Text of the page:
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Scientific writing and editing: a plan and one piece of advice

A key step in the scientific process is the publication of results in scientific journals. The effect this can have is that the results can be replicated, built upon or (ahem) ignored. Crucially, such publications can also be career-defining - publications count for job prospects and grants.

In that respect, it is a good plan to get the writing right. A well-written paper, published in a good quality peer-reviewed journal, can have a real impact in terms of citations, moving a particular area forward and possibly even real-world changes. Conversely, ideas and data that might be world beating but poorly written and presented, might never see daylight in the form of publication.

This is where a working knowledge of scientific writing can really help. There are various concepts and ideas that can be mastered that will result in better writing and crucially, reader engagement. In particular, mastering these concepts will help you become a better writer, and dare I propose, make the writing process even enjoyable.

One piece of advice (for now): practice

For the moment though, I have one piece of advice that I hope will benefit as many people as possible. And it is worth keeping this thought with you as we move forward.

The key to becoming a better writer is to practice. Even if you are not at the stage of actually writing anything formally, practice. Summarise a paper, keep a diary or write out a plan for experiments putting them in the context of your research area - do anything to practice writing.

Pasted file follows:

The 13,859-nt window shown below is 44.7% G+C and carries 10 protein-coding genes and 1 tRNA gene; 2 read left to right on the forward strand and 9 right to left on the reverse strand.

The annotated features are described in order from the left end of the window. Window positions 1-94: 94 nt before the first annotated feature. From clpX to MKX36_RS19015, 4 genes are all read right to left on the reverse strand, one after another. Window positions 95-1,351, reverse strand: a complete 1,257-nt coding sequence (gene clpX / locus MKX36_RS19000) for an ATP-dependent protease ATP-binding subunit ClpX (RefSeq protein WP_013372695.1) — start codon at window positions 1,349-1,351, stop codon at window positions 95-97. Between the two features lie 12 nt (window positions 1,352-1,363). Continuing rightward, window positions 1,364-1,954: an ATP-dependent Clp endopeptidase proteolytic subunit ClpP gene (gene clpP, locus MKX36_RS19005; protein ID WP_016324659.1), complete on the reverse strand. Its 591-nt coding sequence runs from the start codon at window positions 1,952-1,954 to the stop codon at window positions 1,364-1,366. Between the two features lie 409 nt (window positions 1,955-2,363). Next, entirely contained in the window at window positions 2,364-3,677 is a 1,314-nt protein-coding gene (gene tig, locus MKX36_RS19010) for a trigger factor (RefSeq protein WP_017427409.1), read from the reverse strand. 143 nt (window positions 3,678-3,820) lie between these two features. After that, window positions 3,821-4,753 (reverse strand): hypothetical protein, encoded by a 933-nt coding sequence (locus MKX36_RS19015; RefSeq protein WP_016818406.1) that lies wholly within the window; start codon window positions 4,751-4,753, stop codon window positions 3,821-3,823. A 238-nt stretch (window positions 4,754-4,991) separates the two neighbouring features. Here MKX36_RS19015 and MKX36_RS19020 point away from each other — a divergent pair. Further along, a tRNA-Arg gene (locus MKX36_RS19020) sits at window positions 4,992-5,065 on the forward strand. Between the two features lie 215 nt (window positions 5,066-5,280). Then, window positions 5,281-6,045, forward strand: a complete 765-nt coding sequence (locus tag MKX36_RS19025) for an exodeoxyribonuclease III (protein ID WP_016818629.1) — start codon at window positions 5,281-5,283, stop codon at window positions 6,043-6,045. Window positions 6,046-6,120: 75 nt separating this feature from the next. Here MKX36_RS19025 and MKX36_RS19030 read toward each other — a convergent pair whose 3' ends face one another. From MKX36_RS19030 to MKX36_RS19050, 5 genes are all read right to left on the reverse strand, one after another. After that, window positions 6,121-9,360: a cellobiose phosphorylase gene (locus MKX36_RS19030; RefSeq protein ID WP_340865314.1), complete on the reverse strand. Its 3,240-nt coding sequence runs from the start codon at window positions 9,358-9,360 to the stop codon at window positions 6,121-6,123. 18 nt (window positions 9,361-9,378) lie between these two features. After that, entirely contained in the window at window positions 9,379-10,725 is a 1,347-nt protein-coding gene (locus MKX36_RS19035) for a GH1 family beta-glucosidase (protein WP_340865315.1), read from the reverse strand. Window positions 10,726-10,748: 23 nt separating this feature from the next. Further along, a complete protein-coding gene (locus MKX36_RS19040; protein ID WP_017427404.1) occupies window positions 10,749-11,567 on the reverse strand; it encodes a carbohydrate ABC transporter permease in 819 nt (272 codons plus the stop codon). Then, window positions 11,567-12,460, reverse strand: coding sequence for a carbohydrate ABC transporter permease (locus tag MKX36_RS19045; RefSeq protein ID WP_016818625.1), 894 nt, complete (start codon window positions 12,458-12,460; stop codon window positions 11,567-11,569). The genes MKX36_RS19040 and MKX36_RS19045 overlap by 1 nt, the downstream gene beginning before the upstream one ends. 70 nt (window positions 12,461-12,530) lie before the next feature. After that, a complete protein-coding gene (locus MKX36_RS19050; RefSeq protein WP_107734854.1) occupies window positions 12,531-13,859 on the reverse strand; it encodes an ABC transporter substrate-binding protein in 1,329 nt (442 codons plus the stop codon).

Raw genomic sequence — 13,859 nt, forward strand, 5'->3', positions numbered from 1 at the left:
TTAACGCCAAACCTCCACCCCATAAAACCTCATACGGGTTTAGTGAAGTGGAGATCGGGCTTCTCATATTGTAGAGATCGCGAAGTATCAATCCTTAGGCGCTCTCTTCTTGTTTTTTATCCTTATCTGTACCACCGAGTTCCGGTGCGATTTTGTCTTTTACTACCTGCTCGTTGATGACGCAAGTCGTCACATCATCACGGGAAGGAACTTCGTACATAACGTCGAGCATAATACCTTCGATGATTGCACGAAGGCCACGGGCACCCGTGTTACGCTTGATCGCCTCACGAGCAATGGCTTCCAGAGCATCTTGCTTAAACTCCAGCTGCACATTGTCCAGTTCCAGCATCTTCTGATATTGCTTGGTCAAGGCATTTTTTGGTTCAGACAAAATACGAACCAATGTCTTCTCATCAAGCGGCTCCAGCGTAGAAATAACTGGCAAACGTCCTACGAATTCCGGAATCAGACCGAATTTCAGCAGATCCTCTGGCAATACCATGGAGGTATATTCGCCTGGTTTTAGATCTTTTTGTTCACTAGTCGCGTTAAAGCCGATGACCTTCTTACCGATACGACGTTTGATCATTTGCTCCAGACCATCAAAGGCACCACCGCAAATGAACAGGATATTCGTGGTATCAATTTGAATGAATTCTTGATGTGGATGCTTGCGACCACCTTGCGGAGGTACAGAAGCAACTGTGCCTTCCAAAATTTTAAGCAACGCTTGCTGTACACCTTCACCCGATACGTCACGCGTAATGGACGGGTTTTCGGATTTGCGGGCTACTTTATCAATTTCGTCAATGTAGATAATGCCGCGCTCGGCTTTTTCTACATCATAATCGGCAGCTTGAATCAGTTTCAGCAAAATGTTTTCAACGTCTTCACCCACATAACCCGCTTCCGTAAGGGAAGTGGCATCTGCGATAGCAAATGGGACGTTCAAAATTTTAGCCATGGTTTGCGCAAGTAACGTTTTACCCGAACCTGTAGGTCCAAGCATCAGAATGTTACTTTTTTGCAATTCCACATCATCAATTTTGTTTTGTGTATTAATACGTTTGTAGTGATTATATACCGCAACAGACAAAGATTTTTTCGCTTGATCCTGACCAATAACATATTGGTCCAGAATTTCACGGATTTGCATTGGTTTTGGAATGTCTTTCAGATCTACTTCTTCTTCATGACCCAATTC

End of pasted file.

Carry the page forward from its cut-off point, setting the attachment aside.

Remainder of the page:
Also, you need to start practicing editing. Offer to edit your friends and colleagues content as soon as you can. Make suggestions that you think would be useful and always keep it polite.

The plan

Over the next few weeks and months, I will be posting a series of articles in the blog that will start to point you in the direction towards becoming a better writer in the sciences. The techniques, tips and concepts will all be bite sized and you can use them along side your actual writing projects.

I have a roadmap and a plan and hopefully you will see this emerge in the coming period. If you have suggestions along the way, do get in contact with me and I will do my best to help.

I also hope to start offering individual help in the coming months. For the time being though, I want to concentrate on developing these resources in the hope that they can benefit as many people as soon as possible.

Key points

  • The key to becoming a better writer is to practice
  • Offer editing help to colleagues and friends
  • Keep checking back here for new tips and tricks